Jeff’s Journal: Continue to Tend the Plant

Jul 1, 2001

Complacency can enter just about every aspect of our lives. Many times I speak on the danger of complacency with the homeschool freedoms we enjoy in North Carolina. For this article I would like to discuss complacency and how it enters into our everyday homeschool world. I want to touch on the teaching of our children and the degree of involvement we have as parents.

Complacency may be defined as “a feeling of contentment or satisfaction,” which sounds like a good thing. Who does not want to have a feeling of contentment or satisfaction? The problem begins when a person decides that the initial feeling of contentment is good enough and there is no need to do anything more. We can see the problem  when we look at a related word, “complacent.” This word is defined as “content to a fault.” Now the picture becomes a little clearer.

I have a graduating homeschool student this year. One thought is to sit back, tell myself that Cindy and I have done a great job teaching him (OK, Cindy did a great job teaching him), and send him on his way. I could easily develop a feeling of contentment or satisfaction. I could easily send Casey away to college and focus all my attention on my daughter Amy. But, that would fall into the “content to a fault” category. My teaching duties do not end the minute my son graduates from high school. As parents, our teaching duties never end.

The title of our state newsletter is the Greenhouse Report, and the symbol on the cover is a small rose. Just as a gardener cares for a precious flower during the early days by keeping the flower in a controlled environment, homeschoolers care for their children the same way. One reason our family decided to homeschool was so that we could control the teaching material and the teaching methods. When a gardener decides to plant the flower into the garden and completely expose it to the outside environment, the care does not stop. The gardener will continue to care for the flower, but on a more limited basis. That is the same thing homeschool parents must do with their children. Of course, we never stop loving our children. Loving our children and caring for them sometimes fall into different categories. If the parents feel a complete sense of contentment, then the teenager will be allowed to grow through the early adult developmental years without proper parental guidance. The parents must understand that the teaching period is not over and there is much more to offer the child. Drawing the line between full care and limited care will be different for every family. The key is to understand that there still needs to be a line. Parents still need to provide care for their children after they graduate, but it will be on a limited basis compared to the early years.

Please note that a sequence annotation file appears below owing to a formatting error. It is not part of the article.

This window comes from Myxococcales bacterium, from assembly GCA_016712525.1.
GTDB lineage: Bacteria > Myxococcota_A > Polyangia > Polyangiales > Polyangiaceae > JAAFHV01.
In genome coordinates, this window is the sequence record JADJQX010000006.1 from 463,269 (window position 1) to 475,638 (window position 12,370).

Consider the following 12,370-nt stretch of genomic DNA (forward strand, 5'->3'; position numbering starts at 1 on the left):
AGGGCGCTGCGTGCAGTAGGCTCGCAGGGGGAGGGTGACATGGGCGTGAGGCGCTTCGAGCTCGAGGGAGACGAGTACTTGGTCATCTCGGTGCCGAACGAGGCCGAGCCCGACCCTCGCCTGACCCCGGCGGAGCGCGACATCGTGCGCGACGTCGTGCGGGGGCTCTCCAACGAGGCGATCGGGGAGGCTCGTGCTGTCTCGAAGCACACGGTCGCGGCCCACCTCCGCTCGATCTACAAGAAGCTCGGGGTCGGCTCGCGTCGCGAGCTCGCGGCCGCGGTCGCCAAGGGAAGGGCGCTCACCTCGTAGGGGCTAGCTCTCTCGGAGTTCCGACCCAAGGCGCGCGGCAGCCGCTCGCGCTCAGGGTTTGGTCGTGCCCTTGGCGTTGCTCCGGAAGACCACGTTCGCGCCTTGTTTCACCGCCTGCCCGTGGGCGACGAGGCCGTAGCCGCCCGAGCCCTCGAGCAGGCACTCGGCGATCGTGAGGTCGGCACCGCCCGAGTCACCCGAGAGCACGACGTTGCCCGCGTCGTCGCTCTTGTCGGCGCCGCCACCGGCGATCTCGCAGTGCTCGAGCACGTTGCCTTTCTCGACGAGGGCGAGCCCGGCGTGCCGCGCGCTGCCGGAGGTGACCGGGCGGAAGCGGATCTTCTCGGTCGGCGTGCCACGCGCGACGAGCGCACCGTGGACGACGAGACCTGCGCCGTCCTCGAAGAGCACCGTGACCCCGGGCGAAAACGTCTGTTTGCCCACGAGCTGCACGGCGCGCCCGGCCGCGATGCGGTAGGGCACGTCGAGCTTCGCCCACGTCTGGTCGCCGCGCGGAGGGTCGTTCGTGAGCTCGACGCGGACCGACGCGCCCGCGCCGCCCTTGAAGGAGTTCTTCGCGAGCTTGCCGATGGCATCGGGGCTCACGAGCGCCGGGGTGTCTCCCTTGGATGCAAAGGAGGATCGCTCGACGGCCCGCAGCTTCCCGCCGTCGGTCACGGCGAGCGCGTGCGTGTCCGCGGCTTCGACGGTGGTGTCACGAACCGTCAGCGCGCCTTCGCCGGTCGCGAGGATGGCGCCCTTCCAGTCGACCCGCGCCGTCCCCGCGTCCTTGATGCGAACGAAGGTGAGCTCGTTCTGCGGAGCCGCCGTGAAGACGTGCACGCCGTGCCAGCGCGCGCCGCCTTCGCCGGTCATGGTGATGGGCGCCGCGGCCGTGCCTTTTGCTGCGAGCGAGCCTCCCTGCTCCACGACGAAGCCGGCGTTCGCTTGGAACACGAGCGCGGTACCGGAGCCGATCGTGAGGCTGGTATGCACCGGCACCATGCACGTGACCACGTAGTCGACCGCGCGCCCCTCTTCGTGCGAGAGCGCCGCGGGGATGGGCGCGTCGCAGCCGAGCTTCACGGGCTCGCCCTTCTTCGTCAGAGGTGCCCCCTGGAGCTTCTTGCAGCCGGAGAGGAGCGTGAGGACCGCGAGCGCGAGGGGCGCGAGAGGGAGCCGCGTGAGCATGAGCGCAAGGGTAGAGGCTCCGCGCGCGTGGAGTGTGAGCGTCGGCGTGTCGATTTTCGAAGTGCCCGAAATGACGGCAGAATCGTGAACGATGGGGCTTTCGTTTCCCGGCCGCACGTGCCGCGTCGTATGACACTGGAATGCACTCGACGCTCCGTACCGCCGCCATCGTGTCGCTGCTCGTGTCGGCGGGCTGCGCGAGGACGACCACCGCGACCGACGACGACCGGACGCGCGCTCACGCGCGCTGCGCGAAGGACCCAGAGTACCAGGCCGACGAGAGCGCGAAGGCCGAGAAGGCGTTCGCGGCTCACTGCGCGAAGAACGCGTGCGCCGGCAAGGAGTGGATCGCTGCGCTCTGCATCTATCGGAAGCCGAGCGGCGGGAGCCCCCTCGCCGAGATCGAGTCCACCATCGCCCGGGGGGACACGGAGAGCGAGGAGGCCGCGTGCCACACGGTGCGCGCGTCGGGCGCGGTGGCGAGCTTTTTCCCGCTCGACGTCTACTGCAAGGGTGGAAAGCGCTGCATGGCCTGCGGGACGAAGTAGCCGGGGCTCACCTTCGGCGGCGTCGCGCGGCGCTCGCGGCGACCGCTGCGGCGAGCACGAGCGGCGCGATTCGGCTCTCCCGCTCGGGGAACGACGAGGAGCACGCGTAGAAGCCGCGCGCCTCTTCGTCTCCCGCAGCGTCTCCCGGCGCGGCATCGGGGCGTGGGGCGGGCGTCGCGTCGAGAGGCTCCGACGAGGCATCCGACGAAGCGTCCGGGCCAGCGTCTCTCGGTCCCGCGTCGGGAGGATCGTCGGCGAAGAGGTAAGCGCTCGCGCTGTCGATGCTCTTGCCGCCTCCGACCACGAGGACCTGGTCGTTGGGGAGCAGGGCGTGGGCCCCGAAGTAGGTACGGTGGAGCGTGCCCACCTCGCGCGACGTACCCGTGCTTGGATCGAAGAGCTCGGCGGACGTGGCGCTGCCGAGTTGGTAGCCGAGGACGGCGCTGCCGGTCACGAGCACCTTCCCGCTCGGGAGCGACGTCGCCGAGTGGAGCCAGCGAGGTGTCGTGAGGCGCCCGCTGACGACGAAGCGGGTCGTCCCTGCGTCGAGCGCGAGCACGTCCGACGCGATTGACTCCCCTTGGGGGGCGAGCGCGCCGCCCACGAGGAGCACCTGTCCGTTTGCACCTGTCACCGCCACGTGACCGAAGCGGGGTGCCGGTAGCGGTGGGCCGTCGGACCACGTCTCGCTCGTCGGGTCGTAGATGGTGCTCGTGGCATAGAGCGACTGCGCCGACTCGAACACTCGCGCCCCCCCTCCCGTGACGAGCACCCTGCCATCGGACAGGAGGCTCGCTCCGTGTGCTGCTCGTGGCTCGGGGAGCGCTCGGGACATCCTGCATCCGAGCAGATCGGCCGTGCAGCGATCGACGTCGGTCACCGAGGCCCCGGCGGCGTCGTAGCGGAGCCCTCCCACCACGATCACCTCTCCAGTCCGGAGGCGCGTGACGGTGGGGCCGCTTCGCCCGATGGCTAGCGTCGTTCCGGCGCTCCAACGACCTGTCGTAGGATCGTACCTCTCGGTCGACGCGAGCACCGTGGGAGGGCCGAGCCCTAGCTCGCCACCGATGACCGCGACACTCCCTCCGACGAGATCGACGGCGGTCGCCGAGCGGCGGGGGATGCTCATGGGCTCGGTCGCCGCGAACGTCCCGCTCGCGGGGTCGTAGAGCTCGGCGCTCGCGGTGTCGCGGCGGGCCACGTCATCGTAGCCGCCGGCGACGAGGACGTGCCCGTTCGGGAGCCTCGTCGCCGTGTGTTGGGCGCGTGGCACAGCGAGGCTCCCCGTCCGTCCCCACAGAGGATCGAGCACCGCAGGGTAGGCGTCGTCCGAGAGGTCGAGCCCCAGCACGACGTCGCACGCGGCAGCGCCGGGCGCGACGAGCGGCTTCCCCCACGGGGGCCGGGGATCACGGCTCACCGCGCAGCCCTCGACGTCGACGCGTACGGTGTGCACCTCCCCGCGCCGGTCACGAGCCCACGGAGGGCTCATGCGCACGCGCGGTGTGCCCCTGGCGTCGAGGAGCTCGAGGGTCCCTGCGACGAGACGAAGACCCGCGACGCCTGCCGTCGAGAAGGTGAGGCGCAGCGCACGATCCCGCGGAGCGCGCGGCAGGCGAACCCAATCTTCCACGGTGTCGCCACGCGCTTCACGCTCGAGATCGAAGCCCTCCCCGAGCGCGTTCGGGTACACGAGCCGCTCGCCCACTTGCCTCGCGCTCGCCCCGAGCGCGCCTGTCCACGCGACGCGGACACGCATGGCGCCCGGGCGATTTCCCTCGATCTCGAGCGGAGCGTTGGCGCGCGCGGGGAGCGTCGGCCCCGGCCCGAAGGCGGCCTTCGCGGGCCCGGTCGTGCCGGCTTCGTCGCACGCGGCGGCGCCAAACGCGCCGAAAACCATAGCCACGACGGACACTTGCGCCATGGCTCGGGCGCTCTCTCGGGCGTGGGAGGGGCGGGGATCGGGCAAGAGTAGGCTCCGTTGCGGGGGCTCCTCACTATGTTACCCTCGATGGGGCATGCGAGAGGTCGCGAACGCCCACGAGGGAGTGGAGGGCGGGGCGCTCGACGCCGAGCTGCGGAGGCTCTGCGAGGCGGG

Parents need to ensure they do not become complacent with their children at any age. One of the benefits of homeschooling is that we can be flexible . We can make changes to the material and methods as needed to achieve maximum results. I believe in the review and revise approach. This simply means that certain things, as decided by the parents, are reviewed on a regular basis to determine their effectiveness. The review will then determine if changes need to be made. A problem develops if a parent becomes “content to a fault” with their child’s development. I am not suggesting that parents need to make changes every year; I am only suggesting that parents perform a review and make changes if needed. Performing a review by looking back at what works and what doesn’t work will help keep parents from becoming complacent.

I submit to you that having a feeling of contentment and satisfaction is a good thing. I suggest to you that we receive our feeling of contentment and satisfaction from knowing that we have done our best and that we are continuing to look for ways to do things better. At NCHE we are continuously looking for ways to better serve the homeschoolers of North Carolina.

GREENHOUSE is NCHE's flagship publication. 

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